Delphi Corp., the largest U.S. auto parts supplier, said last week it wants its suppliers to adopt lean manufacturing.
Delphi's motives are fine. But the company must do more than issue an order from on high. To make Toyota-style manufacturing work, Delphi must do what Toyota does: establish a partnership with its suppliers.
Lean manufacturing is a rigorous drill to cut costs and improve quality. Manufacturers reduce inventory, track quality closely with statistics and listen carefully to employees' suggestions.
The process is not easy. It requires significant cultural change at the companies. Management must be willing to listen and learn. Workers must be educated and empowered. Union leaders must be partners in the process.
To ensure that its suppliers understand and benefit from the system, Toyota sends teams of its own manufacturing experts. Toyota engineers get their hands dirty on suppliers' manufacturing lines, offering suggestions and improving methods.
And they stay until the supplier understands. Toyota shares the pain and the gain of a long-term partnership with its suppliers. The results are impressive. The company's quality is tops, and it is widely admired as the best-run auto company in the world.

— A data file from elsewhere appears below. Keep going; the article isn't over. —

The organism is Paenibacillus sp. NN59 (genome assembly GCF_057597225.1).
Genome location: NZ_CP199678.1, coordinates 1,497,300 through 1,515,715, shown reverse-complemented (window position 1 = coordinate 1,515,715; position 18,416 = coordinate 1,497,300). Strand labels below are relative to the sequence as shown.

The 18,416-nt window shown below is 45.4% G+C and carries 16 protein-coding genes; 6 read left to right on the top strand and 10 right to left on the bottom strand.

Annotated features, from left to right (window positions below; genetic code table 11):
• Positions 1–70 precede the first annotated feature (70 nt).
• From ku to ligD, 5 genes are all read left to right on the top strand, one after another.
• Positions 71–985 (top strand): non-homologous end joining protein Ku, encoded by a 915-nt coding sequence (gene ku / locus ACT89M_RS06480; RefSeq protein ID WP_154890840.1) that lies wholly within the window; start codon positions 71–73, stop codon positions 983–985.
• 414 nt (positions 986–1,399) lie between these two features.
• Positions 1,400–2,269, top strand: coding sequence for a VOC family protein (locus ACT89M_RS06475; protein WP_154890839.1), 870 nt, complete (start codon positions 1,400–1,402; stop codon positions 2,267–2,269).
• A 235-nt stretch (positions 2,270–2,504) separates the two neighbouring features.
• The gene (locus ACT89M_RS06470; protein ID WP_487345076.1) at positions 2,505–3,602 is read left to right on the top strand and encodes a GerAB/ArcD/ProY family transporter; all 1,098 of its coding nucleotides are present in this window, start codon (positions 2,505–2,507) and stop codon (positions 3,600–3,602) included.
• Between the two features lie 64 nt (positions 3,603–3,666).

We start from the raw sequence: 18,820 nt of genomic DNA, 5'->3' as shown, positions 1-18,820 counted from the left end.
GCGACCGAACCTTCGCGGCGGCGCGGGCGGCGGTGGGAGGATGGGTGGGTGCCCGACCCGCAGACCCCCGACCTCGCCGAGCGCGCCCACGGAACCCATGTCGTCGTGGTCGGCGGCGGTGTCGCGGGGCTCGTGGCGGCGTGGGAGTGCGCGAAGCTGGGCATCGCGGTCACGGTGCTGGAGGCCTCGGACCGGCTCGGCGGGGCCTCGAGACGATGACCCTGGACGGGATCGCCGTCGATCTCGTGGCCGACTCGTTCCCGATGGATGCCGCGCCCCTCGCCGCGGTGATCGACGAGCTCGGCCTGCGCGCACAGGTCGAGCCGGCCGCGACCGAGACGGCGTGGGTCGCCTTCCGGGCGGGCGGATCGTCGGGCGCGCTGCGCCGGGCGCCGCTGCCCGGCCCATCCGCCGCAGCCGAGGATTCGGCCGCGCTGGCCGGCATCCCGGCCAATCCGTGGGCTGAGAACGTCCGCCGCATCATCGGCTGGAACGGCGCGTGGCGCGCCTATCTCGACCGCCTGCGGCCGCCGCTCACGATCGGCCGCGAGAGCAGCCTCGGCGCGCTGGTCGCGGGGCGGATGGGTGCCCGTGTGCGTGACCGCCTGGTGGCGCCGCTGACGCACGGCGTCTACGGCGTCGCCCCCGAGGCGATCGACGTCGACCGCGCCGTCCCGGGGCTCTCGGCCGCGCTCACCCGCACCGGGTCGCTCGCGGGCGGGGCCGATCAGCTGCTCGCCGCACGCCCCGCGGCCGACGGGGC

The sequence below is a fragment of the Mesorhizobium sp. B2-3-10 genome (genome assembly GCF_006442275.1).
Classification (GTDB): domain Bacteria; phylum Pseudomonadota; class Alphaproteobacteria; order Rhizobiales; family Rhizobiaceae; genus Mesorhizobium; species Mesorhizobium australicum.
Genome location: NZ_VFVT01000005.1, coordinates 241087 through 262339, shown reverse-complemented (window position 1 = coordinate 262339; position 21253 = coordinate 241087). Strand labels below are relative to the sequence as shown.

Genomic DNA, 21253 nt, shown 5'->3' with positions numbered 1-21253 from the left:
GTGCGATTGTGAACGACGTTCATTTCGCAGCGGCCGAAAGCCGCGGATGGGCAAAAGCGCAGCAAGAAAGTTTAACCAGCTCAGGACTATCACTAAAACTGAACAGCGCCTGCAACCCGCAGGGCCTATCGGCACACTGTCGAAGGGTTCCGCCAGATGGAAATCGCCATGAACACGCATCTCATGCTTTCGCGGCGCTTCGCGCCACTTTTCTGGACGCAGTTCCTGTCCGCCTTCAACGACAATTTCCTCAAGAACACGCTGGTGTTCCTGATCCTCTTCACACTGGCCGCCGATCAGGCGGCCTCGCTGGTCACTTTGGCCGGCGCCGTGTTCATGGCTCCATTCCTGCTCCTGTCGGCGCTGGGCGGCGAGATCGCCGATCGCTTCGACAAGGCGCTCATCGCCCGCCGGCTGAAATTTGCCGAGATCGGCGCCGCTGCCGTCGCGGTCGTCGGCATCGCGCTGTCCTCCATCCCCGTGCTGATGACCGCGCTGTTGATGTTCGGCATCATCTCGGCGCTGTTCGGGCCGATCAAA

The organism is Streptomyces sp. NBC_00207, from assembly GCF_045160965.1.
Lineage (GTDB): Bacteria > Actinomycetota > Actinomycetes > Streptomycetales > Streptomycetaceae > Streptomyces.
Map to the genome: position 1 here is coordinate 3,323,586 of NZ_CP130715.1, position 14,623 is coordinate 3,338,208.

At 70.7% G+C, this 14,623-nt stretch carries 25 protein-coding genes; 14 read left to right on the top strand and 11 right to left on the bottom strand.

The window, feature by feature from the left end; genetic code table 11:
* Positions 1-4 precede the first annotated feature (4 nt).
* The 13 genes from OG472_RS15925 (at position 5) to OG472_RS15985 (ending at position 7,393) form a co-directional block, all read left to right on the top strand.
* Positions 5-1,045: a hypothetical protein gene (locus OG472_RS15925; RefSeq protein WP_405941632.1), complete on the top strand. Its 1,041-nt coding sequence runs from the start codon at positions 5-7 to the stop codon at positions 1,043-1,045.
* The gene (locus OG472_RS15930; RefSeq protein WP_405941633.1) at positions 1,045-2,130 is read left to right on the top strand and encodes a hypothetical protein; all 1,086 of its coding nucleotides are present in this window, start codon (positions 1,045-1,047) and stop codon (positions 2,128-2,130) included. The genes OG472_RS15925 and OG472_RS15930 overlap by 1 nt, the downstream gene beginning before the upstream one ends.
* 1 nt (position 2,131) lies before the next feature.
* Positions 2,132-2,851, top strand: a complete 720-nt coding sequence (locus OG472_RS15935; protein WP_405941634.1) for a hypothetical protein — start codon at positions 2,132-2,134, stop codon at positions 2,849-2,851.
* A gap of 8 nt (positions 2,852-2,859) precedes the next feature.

Ford Motor Co. is taking steps in the same direction. The company, which is struggling with high costs and uneven quality, increased the number of its engineers working with suppliers from 300 to 1,000. General Motors has a similar program under way with about 400 engineers.
Delphi is off to a good start with its suppliers. It hired Dave Nelson, a former top purchasing executive at Honda in North America, to manage the effort. At Honda, Nelson ran a supplier development program that helped Honda's American suppliers learn Japanese practices.
Delphi, or any auto company or supplier that wants to reap the benefits of the Toyota Production System, must go all the way. True partnership is not a part-time job.